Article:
The Gospel lesson is the Parable of the Ten Virgins. In it, five were wise - our translation says that they were prudent - and five were foolish. We could take every element of the parable and tie it to something and make quite a story out of it, but that would actually do a disservice to the words of Jesus. He told a simple story with a very simple message, “Be on the alert then, for you do not know the day nor the hour.” In other words, be prepared.

The problem the foolish young women had in our Gospel is that they were not prepared – for the wait. They did not appear to think beyond the moment, and they did not anticipate what they might need.

I suspect that the parable was heard differently when Jesus spoke it, and in the early Church, than it might be today. Back then, they were looking for the quick return of Jesus. The disciples were already eager and impatient for the establishment of the kingdom of God on earth before the ascension. The early Church harbored the anticipation that Christ was going to return soon, and so they sold their property and they often quit their jobs and they hung out together to be ready, waiting and watching for the soon return. Obviously, their eschatological expectations were not accurate. They needed this parable to teach them to be prepared for a wait that is going to be somewhat longer than they expected.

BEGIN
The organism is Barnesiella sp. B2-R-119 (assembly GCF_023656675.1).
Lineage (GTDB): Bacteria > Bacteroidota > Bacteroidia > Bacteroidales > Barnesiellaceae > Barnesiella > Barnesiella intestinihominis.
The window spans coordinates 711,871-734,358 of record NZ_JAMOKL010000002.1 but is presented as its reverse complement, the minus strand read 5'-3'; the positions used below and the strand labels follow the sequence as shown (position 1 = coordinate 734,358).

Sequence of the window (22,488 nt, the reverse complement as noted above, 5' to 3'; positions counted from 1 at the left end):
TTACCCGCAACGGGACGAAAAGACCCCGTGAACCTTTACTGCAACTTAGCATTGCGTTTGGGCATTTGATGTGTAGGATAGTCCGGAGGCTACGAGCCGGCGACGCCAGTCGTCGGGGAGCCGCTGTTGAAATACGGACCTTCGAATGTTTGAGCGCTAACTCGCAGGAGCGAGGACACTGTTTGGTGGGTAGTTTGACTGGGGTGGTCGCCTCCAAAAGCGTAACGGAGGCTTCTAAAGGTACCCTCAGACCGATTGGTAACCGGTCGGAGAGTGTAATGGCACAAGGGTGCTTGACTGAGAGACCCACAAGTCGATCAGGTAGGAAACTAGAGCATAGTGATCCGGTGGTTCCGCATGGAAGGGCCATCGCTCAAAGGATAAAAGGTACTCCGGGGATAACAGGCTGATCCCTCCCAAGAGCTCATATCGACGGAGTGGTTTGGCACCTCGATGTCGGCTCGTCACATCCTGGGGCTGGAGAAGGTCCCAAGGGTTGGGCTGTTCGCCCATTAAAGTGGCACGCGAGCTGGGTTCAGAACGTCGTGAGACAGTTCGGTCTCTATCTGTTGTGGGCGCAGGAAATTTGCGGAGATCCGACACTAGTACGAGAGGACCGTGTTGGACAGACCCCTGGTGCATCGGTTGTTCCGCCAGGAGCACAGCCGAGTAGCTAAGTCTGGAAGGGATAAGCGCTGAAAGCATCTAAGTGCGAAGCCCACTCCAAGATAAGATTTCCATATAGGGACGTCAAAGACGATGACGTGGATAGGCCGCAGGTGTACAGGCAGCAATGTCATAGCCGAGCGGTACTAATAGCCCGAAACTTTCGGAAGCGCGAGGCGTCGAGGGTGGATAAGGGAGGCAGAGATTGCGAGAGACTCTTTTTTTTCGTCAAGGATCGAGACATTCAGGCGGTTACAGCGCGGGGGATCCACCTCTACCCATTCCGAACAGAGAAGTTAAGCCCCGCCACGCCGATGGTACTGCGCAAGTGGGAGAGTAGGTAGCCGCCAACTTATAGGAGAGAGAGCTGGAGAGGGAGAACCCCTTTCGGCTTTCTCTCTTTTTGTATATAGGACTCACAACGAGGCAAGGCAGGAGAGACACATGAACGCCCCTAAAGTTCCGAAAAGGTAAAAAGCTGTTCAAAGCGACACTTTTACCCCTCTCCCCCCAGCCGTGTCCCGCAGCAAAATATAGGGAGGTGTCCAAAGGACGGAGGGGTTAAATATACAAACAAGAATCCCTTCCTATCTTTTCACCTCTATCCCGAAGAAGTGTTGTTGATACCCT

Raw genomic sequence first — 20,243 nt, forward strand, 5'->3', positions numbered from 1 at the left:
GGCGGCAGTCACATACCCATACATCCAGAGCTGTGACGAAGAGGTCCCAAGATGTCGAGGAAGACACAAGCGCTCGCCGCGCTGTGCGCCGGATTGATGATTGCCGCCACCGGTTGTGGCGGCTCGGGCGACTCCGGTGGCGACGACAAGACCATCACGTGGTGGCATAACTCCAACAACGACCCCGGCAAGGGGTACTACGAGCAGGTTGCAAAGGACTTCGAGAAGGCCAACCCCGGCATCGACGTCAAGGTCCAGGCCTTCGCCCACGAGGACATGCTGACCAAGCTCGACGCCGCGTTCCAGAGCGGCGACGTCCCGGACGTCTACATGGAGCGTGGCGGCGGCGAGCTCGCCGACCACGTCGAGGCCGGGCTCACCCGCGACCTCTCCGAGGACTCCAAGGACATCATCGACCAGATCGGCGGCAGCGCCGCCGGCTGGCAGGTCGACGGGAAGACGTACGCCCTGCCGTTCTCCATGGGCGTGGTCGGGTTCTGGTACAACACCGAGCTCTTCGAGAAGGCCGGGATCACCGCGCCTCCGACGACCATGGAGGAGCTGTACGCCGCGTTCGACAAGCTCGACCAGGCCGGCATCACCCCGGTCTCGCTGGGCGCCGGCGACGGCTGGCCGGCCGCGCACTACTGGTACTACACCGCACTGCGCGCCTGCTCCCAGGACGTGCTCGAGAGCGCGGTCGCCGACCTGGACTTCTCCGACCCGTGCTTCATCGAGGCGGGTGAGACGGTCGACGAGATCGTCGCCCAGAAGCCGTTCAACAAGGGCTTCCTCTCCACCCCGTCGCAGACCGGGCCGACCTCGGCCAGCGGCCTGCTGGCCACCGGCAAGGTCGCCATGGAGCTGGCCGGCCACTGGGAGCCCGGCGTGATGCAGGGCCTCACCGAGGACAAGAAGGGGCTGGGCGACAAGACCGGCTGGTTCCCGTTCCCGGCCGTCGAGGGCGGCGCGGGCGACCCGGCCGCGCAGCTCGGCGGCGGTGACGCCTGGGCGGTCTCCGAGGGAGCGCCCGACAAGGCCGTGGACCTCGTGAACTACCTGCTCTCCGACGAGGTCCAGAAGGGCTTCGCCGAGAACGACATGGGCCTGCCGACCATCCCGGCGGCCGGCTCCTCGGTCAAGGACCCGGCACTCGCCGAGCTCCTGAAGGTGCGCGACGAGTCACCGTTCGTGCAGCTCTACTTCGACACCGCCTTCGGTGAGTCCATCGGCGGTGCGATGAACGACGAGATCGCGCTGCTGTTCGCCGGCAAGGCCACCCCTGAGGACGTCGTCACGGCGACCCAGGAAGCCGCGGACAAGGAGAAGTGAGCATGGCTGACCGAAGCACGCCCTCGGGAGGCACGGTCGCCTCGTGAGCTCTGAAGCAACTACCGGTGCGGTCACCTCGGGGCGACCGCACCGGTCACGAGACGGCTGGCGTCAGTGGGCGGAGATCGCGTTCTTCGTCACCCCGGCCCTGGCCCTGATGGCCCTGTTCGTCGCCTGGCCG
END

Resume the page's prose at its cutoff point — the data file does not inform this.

The hope was so deeply entrenched in them that when people began to die, physically, some of the earliest Christians began to fear that their loved ones had missed out on salvation. I know, it seems foolish, given the expectation of the resurrection of all flesh.

Apparently they had not paid a great deal of attention to that teaching because they were so fixed on the expectation of the end. So, they needed to hear this parable as a remedy to their impatience, and understand that the return of Jesus - the Bridegroom - might be delayed until the midnight hour.

Most of us don’t have that problem. We are clear on the fact that Jesus is not likely to return in the first fifty or sixty years. The Church today is more likely to forget about the possibility of His return than they are to grow impatient with the wait. Entire church bodies have somewhat formally abandoned the expectation of the actual, physical return of Christ and the resurrection of the dead, For us, the parable is a reminder to be on the alert. Jesus is coming again, and we want to be among those prepared.